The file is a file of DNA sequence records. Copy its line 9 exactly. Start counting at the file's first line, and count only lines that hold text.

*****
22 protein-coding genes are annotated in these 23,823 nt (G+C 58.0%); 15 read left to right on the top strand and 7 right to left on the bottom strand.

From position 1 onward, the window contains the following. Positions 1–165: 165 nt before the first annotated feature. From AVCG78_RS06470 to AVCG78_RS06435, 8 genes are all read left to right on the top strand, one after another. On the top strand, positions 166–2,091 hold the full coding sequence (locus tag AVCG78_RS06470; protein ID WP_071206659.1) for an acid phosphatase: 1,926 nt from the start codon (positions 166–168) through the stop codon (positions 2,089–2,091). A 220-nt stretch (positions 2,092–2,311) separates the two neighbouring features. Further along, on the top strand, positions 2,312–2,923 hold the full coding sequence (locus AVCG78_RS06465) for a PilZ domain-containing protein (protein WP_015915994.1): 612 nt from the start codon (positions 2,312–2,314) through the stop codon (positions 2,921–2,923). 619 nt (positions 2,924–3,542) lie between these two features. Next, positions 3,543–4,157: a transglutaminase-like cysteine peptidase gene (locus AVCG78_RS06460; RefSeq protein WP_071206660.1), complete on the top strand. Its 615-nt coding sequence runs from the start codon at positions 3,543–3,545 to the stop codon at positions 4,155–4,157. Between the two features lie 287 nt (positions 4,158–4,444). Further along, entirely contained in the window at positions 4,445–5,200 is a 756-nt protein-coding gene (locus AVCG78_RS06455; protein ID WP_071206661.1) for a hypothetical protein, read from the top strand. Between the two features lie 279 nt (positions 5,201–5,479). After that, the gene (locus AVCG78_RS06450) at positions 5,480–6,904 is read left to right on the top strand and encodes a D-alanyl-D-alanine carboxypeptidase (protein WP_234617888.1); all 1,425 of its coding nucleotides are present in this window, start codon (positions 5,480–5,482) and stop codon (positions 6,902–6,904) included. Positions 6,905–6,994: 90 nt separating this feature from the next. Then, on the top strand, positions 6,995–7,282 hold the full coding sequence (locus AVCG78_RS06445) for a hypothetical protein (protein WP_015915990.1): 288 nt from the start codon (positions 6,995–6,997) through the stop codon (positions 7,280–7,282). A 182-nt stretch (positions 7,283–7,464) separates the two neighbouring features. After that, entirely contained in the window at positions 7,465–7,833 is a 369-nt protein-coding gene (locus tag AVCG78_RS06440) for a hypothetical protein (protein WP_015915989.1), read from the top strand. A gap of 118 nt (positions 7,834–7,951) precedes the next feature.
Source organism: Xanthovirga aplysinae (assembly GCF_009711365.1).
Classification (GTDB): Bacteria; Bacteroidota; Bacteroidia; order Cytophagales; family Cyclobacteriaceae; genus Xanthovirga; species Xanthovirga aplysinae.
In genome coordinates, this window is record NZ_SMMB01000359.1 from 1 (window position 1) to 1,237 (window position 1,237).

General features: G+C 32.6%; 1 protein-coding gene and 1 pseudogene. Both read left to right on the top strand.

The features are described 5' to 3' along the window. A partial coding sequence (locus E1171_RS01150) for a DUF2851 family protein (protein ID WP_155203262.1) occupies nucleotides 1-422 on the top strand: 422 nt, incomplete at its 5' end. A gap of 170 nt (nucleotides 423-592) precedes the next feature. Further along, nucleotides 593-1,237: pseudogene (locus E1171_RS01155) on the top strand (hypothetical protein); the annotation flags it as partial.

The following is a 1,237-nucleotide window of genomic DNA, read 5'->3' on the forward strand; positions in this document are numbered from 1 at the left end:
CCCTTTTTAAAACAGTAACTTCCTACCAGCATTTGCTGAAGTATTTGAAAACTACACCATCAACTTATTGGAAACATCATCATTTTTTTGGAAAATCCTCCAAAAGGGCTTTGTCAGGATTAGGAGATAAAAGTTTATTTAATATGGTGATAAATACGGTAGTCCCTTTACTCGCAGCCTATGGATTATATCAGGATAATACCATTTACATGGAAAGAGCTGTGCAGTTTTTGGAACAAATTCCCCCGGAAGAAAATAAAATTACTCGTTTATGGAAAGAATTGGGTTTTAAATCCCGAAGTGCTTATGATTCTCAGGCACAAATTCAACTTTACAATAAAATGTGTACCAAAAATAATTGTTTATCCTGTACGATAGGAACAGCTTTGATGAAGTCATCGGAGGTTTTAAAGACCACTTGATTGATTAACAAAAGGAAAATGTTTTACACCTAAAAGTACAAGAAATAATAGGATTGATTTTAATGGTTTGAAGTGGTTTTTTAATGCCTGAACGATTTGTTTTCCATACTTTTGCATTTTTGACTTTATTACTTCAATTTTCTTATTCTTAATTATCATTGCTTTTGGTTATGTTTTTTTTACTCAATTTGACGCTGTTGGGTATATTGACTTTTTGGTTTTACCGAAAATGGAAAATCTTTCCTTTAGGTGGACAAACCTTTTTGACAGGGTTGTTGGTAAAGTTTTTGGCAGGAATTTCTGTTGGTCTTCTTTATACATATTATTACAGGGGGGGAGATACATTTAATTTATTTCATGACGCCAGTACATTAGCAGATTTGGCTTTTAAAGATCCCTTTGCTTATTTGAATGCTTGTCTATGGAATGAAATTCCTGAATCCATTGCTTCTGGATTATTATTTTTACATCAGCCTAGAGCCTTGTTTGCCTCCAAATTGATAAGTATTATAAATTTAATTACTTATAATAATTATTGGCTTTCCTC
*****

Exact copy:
CCCTTTTTAAAACAGTAACTTCCTACCAGCATTTGCTGAAGTATTTGAAAACTACACCATCAACTTATTGGAAACATCATCATTTTTTTGGAAAATCCTCCAAAAGGGCTTTGTCAGGATTAGGAGATAAAAGTTTATTTAATATGGTGATAAATACGGTAGTCCCTTTACTCGCAGCCTATGGATTATATCAGGATAATACCATTTACATGGAAAGAGCTGTGCAGTTTTTGGAACAAATTCCCCCGGAAGAAAATAAAATTACTCGTTTATGGAAAGAATTGGGTTTTAAATCCCGAAGTGCTTATGATTCTCAGGCACAAATTCAACTTTACAATAAAATGTGTACCAAAAATAATTGTTTATCCTGTACGATAGGAACAGCTTTGATGAAGTCATCGGAGGTTTTAAAGACCACTTGATTGATTAACAAAAGGAAAATGTTTTACACCTAAAAGTACAAGAAATAATAGGATTGATTTTAATGGTTTGAAGTGGTTTTTTAATGCCTGAACGATTTGTTTTCCATACTTTTGCATTTTTGACTTTATTACTTCAATTTTCTTATTCTTAATTATCATTGCTTTTGGTTATGTTTTTTTTACTCAATTTGACGCTGTTGGGTATATTGACTTTTTGGTTTTACCGAAAATGGAAAATCTTTCCTTTAGGTGGACAAACCTTTTTGACAGGGTTGTTGGTAAAGTTTTTGGCAGGAATTTCTGTTGGTCTTCTTTATACATATTATTACAGGGGGGGAGATACATTTAATTTATTTCATGACGCCAGTACATTAGCAGATTTGGCTTTTAAAGATCCCTTTGCTTATTTGAATGCTTGTCTATGGAATGAAATTCCTGAATCCATTGCTTCTGGATTATTATTTTTACATCAGCCTAGAGCCTTGTTTGCCTCCAAATTGATAAGTATTATAAATTTAATTACTTATAATAATTATTGGCTTTCCTC